• A set of webcasts – climate in the past (a synopsis of the included activities here) and in the future (a synopsis of content and activities here).

Also recommended are the following two books:


Bridget January 4, 2010 at 6:45 pm

[…] How do I teach about climate change? […]

Hi My Name is Bridget and I work with and organization called the Alliance for Climate Education.

We offer Free Assemblies on Climate change that are interactive and fun! We meet state standards, offer scholarships and grants, and are a free resource.

Our goal is to inspire, educate, and empower students   in the fight against global warming because we believe that young adults can have a substantial impact on the global climate crisis. 

Next, all of the information that we provide is from reputable sources like the IPCC (the Intergovernmental panel on Climate Change) and our on staff scientists are continually working to make sure that it is as up to date as it can be. 

Check us out at or shoot me and email!

sciencegeekgirl January 29, 2010 at 5:17 pm

I just heard another good word about Alliance for Climate Education (Bridget, above, left a comment about it). They really do offer free talks to schools on climate change. What a bonus! Here’s what another of their representatives wrote on another listserv: Thanks for helping us spread the word about ACE::The Alliance for Climate Education – the first and only organization that visits high schools to deliver exciting science-based multi-media presentations on climate education. You can get a feel for our dynamic presentation via our trailer on YouTube.
Students and teachers love our presentation- check out the latest buzz here. We gave more than 150 presentations in a pilot to test our program in the Spring, and aim to reach 140,000 high-school students by the end of the year.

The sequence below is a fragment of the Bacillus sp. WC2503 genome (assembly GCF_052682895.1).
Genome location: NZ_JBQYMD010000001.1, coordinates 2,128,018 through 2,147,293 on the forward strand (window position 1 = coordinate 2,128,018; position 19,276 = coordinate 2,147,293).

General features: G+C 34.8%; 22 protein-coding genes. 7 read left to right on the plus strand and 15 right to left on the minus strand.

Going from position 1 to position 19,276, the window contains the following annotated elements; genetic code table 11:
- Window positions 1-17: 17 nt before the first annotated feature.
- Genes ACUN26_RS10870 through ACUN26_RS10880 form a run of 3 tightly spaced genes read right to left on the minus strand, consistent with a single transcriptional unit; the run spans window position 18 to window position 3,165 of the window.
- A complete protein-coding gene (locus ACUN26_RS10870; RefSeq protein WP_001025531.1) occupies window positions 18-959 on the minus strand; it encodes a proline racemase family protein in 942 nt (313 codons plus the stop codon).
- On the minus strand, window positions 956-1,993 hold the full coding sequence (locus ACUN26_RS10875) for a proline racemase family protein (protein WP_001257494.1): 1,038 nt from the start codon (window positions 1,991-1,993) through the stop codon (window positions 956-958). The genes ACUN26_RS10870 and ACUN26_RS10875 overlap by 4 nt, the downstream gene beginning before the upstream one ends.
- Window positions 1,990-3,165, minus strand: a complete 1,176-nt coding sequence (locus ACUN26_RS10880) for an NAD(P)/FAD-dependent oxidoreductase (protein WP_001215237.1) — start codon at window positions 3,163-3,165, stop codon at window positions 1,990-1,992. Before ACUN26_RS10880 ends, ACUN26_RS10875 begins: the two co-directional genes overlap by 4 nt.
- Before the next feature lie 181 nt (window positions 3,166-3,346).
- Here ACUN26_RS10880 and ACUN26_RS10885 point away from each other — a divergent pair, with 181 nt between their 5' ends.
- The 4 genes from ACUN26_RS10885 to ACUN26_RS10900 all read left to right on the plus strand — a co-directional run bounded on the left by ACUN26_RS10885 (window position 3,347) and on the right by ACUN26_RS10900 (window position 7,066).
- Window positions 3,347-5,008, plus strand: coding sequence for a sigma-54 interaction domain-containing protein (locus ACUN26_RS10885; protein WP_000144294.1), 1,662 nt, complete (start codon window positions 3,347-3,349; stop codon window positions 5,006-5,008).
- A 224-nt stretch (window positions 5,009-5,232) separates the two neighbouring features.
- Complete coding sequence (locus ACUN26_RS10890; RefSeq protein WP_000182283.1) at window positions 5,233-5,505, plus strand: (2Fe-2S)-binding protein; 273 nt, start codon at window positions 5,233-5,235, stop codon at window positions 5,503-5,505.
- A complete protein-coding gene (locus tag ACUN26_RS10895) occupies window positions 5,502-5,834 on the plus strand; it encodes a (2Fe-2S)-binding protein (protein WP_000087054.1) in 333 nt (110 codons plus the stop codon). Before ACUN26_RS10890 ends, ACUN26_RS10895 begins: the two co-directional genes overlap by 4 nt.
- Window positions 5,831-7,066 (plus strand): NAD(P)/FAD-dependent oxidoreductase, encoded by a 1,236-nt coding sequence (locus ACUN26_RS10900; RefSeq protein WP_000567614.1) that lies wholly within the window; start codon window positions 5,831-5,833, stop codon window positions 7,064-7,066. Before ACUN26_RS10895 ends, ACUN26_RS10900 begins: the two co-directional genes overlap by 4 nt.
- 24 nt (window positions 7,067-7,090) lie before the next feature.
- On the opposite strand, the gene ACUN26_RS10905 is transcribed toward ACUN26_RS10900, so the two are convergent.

Along with providing a cool presentation, we get into tangible solutions to fight global climate change. We also build on education to engage and empower students to take action via grant and scholarship opportunities – you can read about our latest scholarship winners here.

Kim Kerns January 31, 2010 at 10:54 pm

I am a high school science teacher and used the 2 books you recommended. I am going to check out Bridget’s site, Thanks. Are you on teacher tube? You tube is blocked site for many schools.

sciencegeekgirl February 2, 2010 at 3:23 am

Hi Kim,

Glad to hear that those two books are good ones! I personally don’t have anything on Teacher Tube — which videos were you asking about in particular?


kasturi September 3, 2012 at 4:26 am

hi…i’m kasturi here. i am postgraduate student in University Sains Malaysia.(Malaysia).i’m looking for the tips how to effectively teach climate change. can i share your pdf copy, common misconception about climate change.i’m doing project on that in our country for form four students.

Stephanie Chasteen September 3, 2012 at 4:43 pm

Hi Kasturi,
Sure, but they’re not my PDF’s, they were created by CIRES. It looks like the links changed so I just updated them, but you can access all their materials at Look on their page to see how they suggest attributing their work, perhaps.


kasturi September 5, 2012 at 8:16 am

thank you so much….my dear